Roundabouts work

But there are a heap of people who have no idea how to indicate on them, with the result of accidents or traffic backed up as people are giving way to cars that are going straight through while they indicate to go around....very frustrating. If the Police really are keen to catch the offenders then why are they not watching the roundabouts? They would make a lot of revenue and teach people about NZ traffic laws, which they should already know before getting into their cars.


Stupidest ideas I've ever heard

The idea is to keep the traffic flow moving and therefore roundabouts are the best bet.

The first intersection that needs looked at would be the Gardens corner. I suggest the DCC send an observer there at 3pm. Best they have a set of binoculars as these will be needed to see the end of the queue, which often stretches some 600 meters to the Caltex servo in North Road. I was that sick of waiting in the queue today, I parked outside DNI and went to the New World. When I came out, some 15 minuites later, the queue still stretched past DNI. Hardly acceptable. [abridged]

Sort out the real problems first

Maybe those promoting this odd scheme should take a close look at the disaster intersections in the CBD like Moray Place and Princes Street, Moray Place and Burlington Street, and Moray Place and Stuart Street. And I am sure there are other similarly difficult intersections in Dunedin.

And lets us pedestrians have a little more time to cross. On wet, cold days having to wait for what seems like an age for motorists in their centrally heated cocoons clogging intersections or passing within inches of us when they should be giving way is frustrating.


Roundabouts are horrible for less-confident cyclists, and for pedestrians unless adequate safe crossing places are provided. I don't know whether that's why we don't have very many roundabouts, but it's a good reason not to have more of them.


Can someone tell me why we don't have roundabouts? Someone told me this is because our roads aren't wide enough. Is this true?

I agree

Ham: I agree, there are a number of places where pedestrians, especially the elderly, have trouble getting across in time - Arthur St/Rattray St is a great example.

If we are going to change the lights let's fix the pedestrian crossing lights. Too many visitors think they are broken because there is no red or green and cross anyway. Modern LED lights don't waste a lot of energy like the older lights used to. At the same time, let's give pedestrians a green if they push the button during the normal green cycle. The current thing of pressing the button 1 second late and having to wait an entire cycle is silly.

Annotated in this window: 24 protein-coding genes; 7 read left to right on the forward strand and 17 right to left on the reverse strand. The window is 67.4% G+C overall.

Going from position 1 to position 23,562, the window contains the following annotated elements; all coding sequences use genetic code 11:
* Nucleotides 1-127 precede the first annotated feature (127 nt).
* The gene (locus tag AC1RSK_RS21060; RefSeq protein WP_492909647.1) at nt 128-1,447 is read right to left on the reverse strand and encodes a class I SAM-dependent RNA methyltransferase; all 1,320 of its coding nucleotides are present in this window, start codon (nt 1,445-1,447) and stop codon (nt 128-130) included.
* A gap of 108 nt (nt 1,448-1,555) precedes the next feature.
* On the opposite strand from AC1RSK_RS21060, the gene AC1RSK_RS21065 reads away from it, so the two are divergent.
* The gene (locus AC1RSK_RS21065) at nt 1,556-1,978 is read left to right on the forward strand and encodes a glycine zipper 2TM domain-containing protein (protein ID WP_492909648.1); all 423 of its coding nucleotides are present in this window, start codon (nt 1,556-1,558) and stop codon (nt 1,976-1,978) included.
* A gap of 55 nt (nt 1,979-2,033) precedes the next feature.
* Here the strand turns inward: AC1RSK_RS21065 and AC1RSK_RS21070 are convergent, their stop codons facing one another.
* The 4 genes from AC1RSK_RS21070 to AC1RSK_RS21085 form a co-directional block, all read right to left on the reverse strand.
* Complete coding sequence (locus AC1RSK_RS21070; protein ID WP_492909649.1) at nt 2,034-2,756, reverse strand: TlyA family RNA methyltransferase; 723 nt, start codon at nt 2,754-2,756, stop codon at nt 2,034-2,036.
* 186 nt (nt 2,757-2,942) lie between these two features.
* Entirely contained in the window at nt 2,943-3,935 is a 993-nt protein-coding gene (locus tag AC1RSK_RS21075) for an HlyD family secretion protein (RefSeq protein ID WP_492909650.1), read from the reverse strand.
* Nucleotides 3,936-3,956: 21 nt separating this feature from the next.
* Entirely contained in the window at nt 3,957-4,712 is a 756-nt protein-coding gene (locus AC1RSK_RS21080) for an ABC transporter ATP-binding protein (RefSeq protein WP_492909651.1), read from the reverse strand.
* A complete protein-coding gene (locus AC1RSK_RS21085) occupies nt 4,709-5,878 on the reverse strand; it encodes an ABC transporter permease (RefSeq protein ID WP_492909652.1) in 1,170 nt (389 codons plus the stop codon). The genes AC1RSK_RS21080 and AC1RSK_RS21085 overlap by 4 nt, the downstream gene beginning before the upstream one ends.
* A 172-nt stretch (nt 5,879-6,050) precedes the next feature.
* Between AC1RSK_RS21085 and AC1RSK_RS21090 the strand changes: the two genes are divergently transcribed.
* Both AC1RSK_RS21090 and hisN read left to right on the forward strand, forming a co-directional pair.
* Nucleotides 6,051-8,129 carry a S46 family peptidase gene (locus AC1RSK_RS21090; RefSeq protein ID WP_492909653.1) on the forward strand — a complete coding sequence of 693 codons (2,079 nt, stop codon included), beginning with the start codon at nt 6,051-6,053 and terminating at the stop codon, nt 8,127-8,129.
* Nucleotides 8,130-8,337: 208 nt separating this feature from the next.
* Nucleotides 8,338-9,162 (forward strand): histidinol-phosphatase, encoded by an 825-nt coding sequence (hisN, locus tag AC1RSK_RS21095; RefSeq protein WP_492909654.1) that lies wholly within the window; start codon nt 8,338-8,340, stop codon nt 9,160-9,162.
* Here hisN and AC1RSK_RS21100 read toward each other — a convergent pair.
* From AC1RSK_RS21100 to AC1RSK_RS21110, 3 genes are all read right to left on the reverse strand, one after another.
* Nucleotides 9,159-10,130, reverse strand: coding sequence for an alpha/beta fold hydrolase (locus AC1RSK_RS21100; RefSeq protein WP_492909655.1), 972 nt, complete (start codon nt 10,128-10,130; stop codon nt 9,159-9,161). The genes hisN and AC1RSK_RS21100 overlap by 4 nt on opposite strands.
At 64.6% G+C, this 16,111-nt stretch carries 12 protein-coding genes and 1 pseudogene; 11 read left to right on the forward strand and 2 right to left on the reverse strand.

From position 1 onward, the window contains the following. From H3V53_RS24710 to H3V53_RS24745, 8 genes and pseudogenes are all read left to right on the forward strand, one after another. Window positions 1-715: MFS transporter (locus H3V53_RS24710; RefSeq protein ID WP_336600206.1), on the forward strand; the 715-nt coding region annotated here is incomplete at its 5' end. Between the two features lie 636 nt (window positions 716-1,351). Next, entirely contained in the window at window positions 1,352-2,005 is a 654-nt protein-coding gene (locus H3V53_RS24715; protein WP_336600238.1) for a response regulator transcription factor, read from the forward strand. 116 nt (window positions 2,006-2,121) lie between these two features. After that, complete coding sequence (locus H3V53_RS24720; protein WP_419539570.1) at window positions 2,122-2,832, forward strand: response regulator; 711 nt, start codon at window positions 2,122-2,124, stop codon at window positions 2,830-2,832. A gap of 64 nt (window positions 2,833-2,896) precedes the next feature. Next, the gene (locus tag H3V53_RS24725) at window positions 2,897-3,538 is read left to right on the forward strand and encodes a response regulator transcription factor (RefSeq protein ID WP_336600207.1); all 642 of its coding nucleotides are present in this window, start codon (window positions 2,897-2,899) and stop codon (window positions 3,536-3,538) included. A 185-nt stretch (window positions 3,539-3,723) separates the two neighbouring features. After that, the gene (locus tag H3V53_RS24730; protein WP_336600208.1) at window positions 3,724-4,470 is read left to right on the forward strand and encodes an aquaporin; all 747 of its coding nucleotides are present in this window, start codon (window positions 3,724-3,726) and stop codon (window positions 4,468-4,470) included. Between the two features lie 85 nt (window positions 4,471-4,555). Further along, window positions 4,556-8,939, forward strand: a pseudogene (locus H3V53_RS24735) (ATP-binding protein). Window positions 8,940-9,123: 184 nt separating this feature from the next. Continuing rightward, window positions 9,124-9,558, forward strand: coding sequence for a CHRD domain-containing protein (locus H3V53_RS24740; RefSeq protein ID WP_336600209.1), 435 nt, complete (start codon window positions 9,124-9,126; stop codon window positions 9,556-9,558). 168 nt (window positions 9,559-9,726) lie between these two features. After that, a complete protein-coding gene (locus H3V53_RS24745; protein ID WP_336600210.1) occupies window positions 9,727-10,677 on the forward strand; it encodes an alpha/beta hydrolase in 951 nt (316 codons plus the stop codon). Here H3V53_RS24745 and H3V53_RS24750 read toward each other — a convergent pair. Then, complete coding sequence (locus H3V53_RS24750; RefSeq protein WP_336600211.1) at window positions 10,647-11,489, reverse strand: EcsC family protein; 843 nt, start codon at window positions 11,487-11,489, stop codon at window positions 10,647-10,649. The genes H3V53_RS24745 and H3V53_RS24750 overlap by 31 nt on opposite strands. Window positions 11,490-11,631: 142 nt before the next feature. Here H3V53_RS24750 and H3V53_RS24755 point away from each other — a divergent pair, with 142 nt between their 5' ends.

Having seen the "get ready to go" light in action in India I don't think it's a good idea - having traffic lights that work differently  from the rest of the country would be a bad thing.

If we are going to have flashing yellow lights (a "give way sign") at night (a good thing) let's go to the US thing of having them flash red (a "stop sign") when pedestrians are crossing and never have two streets at an intersection with flashing yellow at the same time (again because otherwise we'll have visitors from overseas assume the other direction has a "stop sign" and will give way).


How deluded can council get? The current wait times at reds after dark is completely asinine, so a change would be great. But the average Dunedin road user has enough difficulty navigating the current road rules without mixing things up.

Another unbroken system that needs fixing

Another pathetic excuse to spend money, where do these guys get off, how much is this to cost? What is the justification for this latest hairbrained idea. I thought the sensor loop on the roads was supposed to detect a vehicle so what has happened to these?

How long would this lot last in the real world where they actually have to produce something other than a piece of paper?